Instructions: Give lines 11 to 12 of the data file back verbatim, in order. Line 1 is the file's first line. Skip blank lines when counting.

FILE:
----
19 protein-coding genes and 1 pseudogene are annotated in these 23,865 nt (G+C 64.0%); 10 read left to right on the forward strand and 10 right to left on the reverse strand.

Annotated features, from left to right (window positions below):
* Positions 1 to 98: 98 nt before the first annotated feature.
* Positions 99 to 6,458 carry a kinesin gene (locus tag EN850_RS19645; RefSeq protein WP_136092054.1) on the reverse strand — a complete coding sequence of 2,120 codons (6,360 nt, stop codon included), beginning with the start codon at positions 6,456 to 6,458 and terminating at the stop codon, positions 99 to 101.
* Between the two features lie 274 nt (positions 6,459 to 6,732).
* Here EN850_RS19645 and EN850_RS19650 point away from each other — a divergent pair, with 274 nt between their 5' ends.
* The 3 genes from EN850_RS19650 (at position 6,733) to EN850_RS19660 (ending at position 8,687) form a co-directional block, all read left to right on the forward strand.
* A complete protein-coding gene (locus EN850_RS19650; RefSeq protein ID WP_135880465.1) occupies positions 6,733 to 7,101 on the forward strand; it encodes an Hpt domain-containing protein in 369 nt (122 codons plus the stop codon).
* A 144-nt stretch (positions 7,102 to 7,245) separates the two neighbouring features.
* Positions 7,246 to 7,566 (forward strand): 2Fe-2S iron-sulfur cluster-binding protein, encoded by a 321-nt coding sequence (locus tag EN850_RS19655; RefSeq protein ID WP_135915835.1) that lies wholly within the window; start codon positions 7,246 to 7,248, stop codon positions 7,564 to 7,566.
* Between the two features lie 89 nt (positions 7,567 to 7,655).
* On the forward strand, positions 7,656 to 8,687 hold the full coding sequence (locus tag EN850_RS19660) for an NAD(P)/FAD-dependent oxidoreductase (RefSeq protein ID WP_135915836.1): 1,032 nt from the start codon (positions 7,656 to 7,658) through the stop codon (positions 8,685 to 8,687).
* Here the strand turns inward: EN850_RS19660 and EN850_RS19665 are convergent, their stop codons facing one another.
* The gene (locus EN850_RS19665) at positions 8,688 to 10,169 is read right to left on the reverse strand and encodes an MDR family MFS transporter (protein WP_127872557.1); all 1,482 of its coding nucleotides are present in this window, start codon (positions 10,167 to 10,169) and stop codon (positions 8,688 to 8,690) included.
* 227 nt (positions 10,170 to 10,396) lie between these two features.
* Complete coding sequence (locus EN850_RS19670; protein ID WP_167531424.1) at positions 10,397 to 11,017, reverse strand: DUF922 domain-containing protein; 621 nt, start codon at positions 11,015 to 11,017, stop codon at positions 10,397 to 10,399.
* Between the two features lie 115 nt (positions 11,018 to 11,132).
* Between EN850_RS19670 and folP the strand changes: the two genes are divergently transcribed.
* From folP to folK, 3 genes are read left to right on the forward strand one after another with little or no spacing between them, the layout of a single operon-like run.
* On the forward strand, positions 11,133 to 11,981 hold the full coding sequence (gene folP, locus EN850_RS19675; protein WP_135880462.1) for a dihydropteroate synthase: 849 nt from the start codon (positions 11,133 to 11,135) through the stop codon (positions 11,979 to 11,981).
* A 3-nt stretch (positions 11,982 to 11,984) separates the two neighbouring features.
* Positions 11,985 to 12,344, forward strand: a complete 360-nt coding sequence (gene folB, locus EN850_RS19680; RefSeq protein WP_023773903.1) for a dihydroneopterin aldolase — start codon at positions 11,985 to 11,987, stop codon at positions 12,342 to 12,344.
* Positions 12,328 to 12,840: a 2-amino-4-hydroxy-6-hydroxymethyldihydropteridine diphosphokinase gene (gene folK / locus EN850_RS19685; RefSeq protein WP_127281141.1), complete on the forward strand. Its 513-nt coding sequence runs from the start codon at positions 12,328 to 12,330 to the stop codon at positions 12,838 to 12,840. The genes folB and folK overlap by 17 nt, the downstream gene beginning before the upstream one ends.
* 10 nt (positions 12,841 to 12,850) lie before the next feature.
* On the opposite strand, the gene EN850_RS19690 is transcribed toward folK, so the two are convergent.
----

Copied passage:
* Between the two features lie 89 nt (positions 7,567 to 7,655).
* On the forward strand, positions 7,656 to 8,687 hold the full coding sequence (locus tag EN850_RS19660) for an NAD(P)/FAD-dependent oxidoreductase (RefSeq protein ID WP_135915836.1): 1,032 nt from the start codon (positions 7,656 to 7,658) through the stop codon (positions 8,685 to 8,687).